Expected values for common continuous RV’s

Normal. If X has a normal distribution with parameters µ and σ,

then E(X) = µ.

Exponential. If X has the exponential distribution with

parameter θ, then E(X) = θ. In this case, θ is the expected waiting

time until an event occurs, and 1/θ is called the event rate.

PHP 2510 – Oct 8, 2008 11

Some properties of expected values.

1. Linear combinations. If a and b are constants, then

E(aX +b) = aE(X) +b

2. Sums of random variables. The expected value of a sum of

random variables is the sum of expected values.

E(X

1

+X

2

+ · · · +X

n

) = E(X

1

) +E(X

2

) + · · · +E(X

n

)

PHP 2510 – Oct 8, 2008 12

Example. Suppose X is a Poisson random variable denoting the

number of lottery winners per week. Its expected value is

E(X) = 2. What is the expected number of winners over 4 weeks?

E(4X) = 4 ×E(X) = 4 × 2 = 8

Example. Let X denote the daily low temperature for each day in

September, and let E(X) denote its average. Suppose E(X) = 65,

measured in degrees Fahrenheit. What is the mean temperature in

degrees Celsius?

To convert X from F to C, deﬁne a new random variable

Y =

5

9

X −

160

9

Then using the rule about linear combinations,

E(Y ) =

5

9

E(X) −

160

9

≈ 18.3

PHP 2510 – Oct 8, 2008 13

Computing means from a sample of data

Loosely speaking, for a sample of observed data x

1

, x

2

, . . . , x

n

, each

of the individual x

i

can be thought of as having associated

probability mass p(x

i

) = 1/n.

So the sample mean is

x =

n

i=1

x

i

p(x

i

)

=

n

i=1

x

i

(1/n)

=

1

n

n

i=1

x

i

Simply put, take the sum of the observations and divide by n.

Sample means are not expected values! They are random variables.

We will discuss sample means later on ....

PHP 2510 – Oct 8, 2008 14

Variance of a random variables

Variance measures dispersion of a random variable’s distribution.

It is just an average. It is the average squared deviation of a

random variable from its mean.

To make notation simple, let µ = E(X). Then

var(X) = E{(X −µ)

2

}

In other words, it is the average value of (X −µ)

2

.

For a discrete random variable,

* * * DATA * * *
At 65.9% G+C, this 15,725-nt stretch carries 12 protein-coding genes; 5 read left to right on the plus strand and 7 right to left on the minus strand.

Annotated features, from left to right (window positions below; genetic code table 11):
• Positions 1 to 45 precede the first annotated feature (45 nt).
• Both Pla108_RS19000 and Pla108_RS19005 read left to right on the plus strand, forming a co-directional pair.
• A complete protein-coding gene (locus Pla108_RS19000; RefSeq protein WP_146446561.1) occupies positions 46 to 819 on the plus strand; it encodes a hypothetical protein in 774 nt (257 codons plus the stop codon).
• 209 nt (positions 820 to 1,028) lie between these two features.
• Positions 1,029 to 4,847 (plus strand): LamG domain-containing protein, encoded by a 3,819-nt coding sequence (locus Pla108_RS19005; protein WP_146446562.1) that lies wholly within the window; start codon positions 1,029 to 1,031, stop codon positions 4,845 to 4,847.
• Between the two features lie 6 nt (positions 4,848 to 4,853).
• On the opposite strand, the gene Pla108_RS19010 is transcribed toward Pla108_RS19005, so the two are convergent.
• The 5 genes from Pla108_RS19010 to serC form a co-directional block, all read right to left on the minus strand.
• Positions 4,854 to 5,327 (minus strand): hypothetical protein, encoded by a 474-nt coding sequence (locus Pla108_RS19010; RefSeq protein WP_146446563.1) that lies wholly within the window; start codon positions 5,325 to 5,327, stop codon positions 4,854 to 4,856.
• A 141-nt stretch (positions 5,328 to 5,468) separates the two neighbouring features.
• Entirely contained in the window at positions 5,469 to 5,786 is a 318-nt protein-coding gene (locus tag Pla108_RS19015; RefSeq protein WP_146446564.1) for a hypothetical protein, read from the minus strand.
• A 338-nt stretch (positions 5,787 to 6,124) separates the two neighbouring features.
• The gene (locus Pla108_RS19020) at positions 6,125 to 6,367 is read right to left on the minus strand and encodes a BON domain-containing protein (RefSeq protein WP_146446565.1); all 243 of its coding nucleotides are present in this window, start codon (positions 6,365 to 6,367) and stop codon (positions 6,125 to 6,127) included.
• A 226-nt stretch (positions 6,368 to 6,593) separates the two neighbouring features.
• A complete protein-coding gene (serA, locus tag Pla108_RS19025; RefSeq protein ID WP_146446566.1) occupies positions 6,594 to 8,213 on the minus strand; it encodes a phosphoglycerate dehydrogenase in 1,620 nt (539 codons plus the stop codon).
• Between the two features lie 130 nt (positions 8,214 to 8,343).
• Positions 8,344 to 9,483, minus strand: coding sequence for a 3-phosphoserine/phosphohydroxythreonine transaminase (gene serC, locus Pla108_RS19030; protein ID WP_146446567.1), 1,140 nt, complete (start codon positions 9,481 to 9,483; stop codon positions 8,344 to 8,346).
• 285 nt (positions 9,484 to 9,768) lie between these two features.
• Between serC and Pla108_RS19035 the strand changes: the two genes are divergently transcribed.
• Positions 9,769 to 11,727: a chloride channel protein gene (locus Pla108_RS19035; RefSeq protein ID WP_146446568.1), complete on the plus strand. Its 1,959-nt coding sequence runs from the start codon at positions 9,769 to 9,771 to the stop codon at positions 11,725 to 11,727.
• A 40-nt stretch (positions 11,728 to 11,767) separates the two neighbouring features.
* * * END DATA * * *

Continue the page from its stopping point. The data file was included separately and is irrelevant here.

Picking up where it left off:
var(X) =

i

(x

i

−µ)

2

p(x

i

)

For a continuous random variable,

var(X) =

_

(x −µ)

2

f(x) dx

PHP 2510 – Oct 8, 2008 15

Example 1 (consumers of alcohol). In a certain population,

the proportion of those consuming alcohol is .65. Select a person at

random, with X = 1 if consumer of alcohol and X = 0 if not.

In this example, E(X) = µ = 0.65.

var(X) = E{(X − 0.65)

2

}

=

i

(x

i

− 0.65)

2

p(x

i

)

= (1 − 0.65)

2

(0.65) + (0 − 0.65)

2

(0.35) = .228

Example 2. Suppose instead the probability was 0.1. What then

is var(X)? Ans = 0.09.

Pattern: For a Binomial random variable X with n = 1 and

success probability π,

var(X) = π(1 −π)

PHP 2510 – Oct 8, 2008 16

Properties of variance

• If a and b are constants, then

var(aX +b) = a

2

var(X)

(Why is b not included?)

• If X

1

, X

2

, . . . , X

n

are independent random variables, then

var(X

1

+X

2

+ · · · +X

n

) = var(X

1

) + var(X

2

) + · · · + var(X

n

)

PHP 2510 – Oct 8, 2008 17

Computing variances from a sample of data

Like with the sample mean, for a sample of observed data

x

1

, x

2

, . . . , x

n

, each of the individual x

i

can be thought of as having

associated probability mass p(x

i

) = 1/n.

To calculate the sample variance, we take an average of (x

i

−x)

2

.

The sample variance is

S

2

=

n

i=1

(x

i

−x)

2

p(x

i

)

=

n

i=1

(x

i

−x)

2

(1/n)

=

1

n

n

i=1

(x

i

−x)

2

It is more common to use

1

n−1

instead of

1

n

. We will discuss reasons

for this later.

For now, you should think of variance as an average.

PHP 2510 – Oct 8, 2008 18

Standard deviation

The standard deviation measures the average distance of a random

variable X from its mean. By deﬁnition, SD(X) =

_

var(X).

The logic goes like this:

1. because var(X) measures average squared deviation between X

and its mean; and

2. because SD(X) =

_

var(X); then

3. SD(X) is approximately equal to the average absolute deviation

between X and its mean

PHP 2510 – Oct 8, 2008 19

Example.

In September in Providence, noon time temperature has mean 65

and variance 100.